When travelling abroad, you have to be ready for extreme or unfamiliar conditions. You might have an upset stomach or other digestive problems in the first few days as your body adapts to the climate and the food. It is even common to catch a cold. You may have trouble adapting to the altitude if you are going to a mountainous area. Even the most seasoned travellers and the fittest athletes have to deal with these problems when they leave their country. These discomforts can, however, be controlled. Here are a few tips to help you adjust:
Unfortunately, as everywhere else in the world, there is crime in the United States. You should be especially careful until you are familiar with your local community. Every town has unsafe areas, and you should find out where these are as soon as possible. Basic safety rules include the following:
Going as a tourist to a foreign city or country for a short period of time can be fun, but living and studying there for longer than a few months is a completely different experience. You get to know the place and the people on a much deeper level. At the same time, you will have to deal with some physical, mental, and social challenges.
Even though living in a foreign country can sometimes be frustrating, it can also be very rewarding.The majority of people who live and study in the United States for an extended period of time go home feeling positive about their experience and believe that the time spent abroad was beneficial both academically and personally. This chapter contains information that may help ease your transition.
Depending on your country of origin, one of the first adjustments you will have to face after your arrival in the United States is “jet lag.” Jet lag is the physical shock of your body adjusting to a new time zone. Its intensity will depend upon how many time zones you have crossed during your travel to the United States. While your body is adjusting to a new daily rhythm, you may experience headaches, disorientation, sleeplessness, or sleepiness. Many people find that for every hour of time difference, it takes one day to completely overcome the effects of jet lag. However, you may find that you are through the worst of it in about half that time. After this period of adjustment, you should be able to function normally and follow a regular daily schedule.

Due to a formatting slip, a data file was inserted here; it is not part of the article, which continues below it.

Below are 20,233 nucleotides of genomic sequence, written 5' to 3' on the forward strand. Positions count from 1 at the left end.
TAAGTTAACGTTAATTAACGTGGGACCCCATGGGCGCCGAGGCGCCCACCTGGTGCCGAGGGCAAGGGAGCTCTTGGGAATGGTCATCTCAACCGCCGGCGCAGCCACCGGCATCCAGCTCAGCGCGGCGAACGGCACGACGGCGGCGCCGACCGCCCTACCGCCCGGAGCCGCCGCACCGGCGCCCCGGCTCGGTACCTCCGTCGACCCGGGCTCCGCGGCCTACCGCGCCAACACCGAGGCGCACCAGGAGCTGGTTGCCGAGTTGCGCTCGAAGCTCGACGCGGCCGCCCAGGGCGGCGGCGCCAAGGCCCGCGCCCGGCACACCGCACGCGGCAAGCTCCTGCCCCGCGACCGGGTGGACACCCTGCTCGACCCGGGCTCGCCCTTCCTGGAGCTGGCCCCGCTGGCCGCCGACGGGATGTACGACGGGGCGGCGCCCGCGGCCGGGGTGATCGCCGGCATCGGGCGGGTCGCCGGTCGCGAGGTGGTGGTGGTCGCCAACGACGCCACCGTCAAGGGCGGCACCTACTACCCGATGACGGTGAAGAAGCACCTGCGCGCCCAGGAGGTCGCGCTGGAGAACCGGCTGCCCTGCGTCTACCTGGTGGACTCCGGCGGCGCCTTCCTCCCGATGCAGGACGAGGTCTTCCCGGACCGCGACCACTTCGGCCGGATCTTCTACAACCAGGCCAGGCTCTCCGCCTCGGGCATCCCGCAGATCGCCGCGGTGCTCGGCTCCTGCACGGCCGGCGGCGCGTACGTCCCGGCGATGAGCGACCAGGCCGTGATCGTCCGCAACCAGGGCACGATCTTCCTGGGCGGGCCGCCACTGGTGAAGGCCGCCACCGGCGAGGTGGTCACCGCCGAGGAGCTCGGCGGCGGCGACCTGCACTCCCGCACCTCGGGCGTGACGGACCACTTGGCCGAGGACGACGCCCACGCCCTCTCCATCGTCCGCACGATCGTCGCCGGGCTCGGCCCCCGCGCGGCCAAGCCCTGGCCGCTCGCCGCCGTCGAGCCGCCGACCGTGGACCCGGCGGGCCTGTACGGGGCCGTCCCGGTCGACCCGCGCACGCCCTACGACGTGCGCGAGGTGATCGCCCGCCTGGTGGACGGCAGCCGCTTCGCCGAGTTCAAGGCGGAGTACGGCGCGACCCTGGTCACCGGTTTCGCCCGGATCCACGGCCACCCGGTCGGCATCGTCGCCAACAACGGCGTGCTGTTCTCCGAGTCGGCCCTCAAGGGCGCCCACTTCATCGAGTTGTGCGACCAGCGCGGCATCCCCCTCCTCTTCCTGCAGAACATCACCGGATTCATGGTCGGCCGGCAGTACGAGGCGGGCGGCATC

There are a number of things you can do to help yourself through the transition:
Culture shock is the process of adjusting to a new country and a new culture, which may be dramatically different from your own. You no longer see the familiar signs and faces of home. Climate, food, and landscapes, as well as people and their ways all seem strange to you.
If you feel this way, do not panic. Culture shock is a normal reaction. As you become adjusted to U.S. culture and attitudes and begin to know your way around, you will start to adapt to and understand your new surroundings and way of life. International students experience culture shock in varying degrees; some hardly notice it at all, while others find it very difficult to adapt. There are usually four stages of culture shock that you will experience:
The first few weeks in your new home will be very exciting. Everything will be new and interesting, and you will likely be so busy getting settled in with your new family and your classes that you may hardly notice that you miss home.
As you begin to realize that you are not on vacation and that this is where you live, you might experience anger and hostility. Sometimes you may feel hostile toward Americans and their way of doing things, and even trivial irritations may cause hostility to flare.
In time you will come to better understand your new environment and will find, maybe even unconsciously, that you are adjusting to your new home. You will experience less frequent feelings of hostility and irritability.
Finally, you will find that you have come to feel that, at least on some level, you consider your host family and your new town, your home. You will have made friends and will feel that your community accepts you just as you have accepted it. The length and intensity of each stage depends upon the individual, but no one escapes it completely. The important thing to remember is that you are not the only one experiencing these feelings. Many others before you have gone through it, and there are others all around you who are dealing with culture shock.
Below are some of the common symptoms of culture shock and some suggestions to help you get over these hurdles.
If you feel that your problem is different and this advice does not help, contact your Local Coordinator. CHI Local Coordinators are dedicated to helping you have a rewarding exchange experience and will do all possible to help you achieve that goal.